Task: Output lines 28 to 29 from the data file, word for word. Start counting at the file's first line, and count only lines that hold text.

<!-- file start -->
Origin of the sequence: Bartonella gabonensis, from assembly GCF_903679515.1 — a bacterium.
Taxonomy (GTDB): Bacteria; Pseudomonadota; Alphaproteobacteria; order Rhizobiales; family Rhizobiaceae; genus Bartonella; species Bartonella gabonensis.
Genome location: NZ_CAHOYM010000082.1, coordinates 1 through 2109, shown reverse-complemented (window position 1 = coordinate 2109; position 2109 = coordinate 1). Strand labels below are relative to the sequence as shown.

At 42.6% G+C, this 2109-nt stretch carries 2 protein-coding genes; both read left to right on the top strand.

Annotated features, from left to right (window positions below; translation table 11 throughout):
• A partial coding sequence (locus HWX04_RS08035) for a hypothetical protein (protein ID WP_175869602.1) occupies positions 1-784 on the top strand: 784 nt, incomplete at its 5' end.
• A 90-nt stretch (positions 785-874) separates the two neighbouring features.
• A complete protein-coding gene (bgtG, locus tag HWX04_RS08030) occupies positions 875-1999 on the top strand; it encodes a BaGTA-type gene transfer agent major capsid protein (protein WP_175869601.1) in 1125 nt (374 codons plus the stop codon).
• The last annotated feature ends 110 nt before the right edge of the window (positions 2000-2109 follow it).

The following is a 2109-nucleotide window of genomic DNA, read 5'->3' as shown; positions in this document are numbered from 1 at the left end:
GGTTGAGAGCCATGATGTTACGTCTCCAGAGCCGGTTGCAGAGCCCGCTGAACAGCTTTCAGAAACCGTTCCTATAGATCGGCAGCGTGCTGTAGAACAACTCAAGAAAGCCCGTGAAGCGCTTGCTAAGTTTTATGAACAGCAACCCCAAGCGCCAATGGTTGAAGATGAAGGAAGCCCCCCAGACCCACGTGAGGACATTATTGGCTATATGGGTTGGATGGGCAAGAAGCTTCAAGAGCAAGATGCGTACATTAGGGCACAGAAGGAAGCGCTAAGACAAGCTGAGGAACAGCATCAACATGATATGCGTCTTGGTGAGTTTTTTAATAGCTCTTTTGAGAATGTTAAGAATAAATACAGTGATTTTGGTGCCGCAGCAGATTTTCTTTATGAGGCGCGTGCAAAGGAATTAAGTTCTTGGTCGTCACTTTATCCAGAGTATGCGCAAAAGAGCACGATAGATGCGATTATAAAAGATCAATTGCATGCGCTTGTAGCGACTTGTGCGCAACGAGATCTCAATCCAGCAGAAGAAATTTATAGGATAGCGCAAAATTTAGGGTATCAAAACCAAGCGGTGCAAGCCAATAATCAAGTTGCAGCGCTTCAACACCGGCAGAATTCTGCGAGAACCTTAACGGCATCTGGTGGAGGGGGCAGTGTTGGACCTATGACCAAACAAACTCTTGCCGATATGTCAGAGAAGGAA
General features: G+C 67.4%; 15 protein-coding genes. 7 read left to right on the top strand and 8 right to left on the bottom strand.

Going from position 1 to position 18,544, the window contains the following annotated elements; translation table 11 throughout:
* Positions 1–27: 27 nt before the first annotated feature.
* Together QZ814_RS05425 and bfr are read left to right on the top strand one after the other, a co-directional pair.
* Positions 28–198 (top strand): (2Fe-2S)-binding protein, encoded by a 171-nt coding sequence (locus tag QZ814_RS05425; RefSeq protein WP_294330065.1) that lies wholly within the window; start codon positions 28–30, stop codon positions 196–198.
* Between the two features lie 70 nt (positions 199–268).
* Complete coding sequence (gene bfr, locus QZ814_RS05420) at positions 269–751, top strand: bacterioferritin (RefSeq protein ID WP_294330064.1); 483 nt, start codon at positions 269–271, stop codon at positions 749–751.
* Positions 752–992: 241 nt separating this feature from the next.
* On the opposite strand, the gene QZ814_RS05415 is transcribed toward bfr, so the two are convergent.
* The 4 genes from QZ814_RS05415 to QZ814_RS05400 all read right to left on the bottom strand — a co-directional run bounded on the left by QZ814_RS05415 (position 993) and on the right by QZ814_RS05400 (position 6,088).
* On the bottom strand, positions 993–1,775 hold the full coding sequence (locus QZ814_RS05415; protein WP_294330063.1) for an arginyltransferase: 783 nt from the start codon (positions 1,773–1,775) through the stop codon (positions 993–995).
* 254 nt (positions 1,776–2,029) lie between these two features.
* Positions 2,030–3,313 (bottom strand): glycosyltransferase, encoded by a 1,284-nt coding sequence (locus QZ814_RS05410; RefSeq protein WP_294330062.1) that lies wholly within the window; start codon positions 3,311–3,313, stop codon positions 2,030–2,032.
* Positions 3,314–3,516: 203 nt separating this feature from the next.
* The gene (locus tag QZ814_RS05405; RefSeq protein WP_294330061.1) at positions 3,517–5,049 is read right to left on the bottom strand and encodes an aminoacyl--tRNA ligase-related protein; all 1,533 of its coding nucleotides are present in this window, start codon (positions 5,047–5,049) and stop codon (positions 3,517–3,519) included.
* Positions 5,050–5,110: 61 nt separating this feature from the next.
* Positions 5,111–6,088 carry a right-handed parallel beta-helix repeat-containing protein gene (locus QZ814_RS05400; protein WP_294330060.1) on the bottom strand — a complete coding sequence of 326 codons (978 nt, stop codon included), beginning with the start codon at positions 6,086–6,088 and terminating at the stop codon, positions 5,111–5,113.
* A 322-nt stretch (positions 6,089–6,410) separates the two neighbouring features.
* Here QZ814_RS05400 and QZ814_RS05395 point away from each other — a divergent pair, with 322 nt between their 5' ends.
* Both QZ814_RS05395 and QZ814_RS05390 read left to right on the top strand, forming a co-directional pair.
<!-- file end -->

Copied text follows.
* Positions 5,111–6,088 carry a right-handed parallel beta-helix repeat-containing protein gene (locus QZ814_RS05400; protein WP_294330060.1) on the bottom strand — a complete coding sequence of 326 codons (978 nt, stop codon included), beginning with the start codon at positions 6,086–6,088 and terminating at the stop codon, positions 5,111–5,113.
* A 322-nt stretch (positions 6,089–6,410) separates the two neighbouring features.